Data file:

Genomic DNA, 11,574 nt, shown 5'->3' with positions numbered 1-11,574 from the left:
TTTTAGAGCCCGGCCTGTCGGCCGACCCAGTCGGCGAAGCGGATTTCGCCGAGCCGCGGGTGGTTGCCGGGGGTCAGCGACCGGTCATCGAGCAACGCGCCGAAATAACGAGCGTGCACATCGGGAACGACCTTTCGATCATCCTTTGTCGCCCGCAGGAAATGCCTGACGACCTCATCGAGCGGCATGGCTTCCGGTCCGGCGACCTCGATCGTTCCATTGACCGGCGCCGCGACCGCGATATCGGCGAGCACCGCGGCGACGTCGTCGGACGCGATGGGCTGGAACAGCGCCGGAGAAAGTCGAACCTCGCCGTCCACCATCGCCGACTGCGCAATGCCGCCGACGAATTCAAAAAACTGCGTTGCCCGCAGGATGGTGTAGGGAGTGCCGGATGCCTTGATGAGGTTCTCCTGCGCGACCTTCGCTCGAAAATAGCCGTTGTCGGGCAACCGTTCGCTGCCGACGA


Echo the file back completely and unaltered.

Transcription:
Genomic DNA, 11,574 nt, shown 5'->3' with positions numbered 1-11,574 from the left:
TTTTAGAGCCCGGCCTGTCGGCCGACCCAGTCGGCGAAGCGGATTTCGCCGAGCCGCGGGTGGTTGCCGGGGGTCAGCGACCGGTCATCGAGCAACGCGCCGAAATAACGAGCGTGCACATCGGGAACGACCTTTCGATCATCCTTTGTCGCCCGCAGGAAATGCCTGACGACCTCATCGAGCGGCATGGCTTCCGGTCCGGCGACCTCGATCGTTCCATTGACCGGCGCCGCGACCGCGATATCGGCGAGCACCGCGGCGACGTCGTCGGACGCGATGGGCTGGAACAGCGCCGGAGAAAGTCGAACCTCGCCGTCCACCATCGCCGACTGCGCAATGCCGCCGACGAATTCAAAAAACTGCGTTGCCCGCAGGATGGTGTAGGGAGTGCCGGATGCCTTGATGAGGTTCTCCTGCGCGACCTTCGCTCGAAAATAGCCGTTGTCGGGCAACCGTTCGCTGCCGACGA